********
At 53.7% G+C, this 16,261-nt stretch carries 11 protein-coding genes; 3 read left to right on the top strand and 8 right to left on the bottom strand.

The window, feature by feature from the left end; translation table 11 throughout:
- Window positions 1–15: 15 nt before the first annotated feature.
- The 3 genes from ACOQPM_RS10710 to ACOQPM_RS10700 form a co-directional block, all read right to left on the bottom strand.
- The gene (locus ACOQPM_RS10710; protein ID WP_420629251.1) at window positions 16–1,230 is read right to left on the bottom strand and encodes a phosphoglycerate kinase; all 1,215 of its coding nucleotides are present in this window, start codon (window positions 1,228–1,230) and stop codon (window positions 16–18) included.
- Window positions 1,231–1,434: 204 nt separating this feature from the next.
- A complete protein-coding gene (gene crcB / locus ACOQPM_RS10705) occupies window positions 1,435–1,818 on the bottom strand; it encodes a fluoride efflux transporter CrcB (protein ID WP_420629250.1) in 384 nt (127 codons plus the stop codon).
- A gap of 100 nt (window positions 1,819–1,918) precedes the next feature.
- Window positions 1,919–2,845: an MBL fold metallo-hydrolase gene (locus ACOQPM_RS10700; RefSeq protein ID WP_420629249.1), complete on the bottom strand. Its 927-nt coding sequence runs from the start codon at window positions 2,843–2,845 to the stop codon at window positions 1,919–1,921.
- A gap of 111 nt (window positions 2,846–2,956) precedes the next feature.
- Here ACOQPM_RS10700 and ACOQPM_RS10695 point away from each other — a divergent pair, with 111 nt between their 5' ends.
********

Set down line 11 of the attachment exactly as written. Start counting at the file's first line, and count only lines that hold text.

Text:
- Here ACOQPM_RS10700 and ACOQPM_RS10695 point away from each other — a divergent pair, with 111 nt between their 5' ends.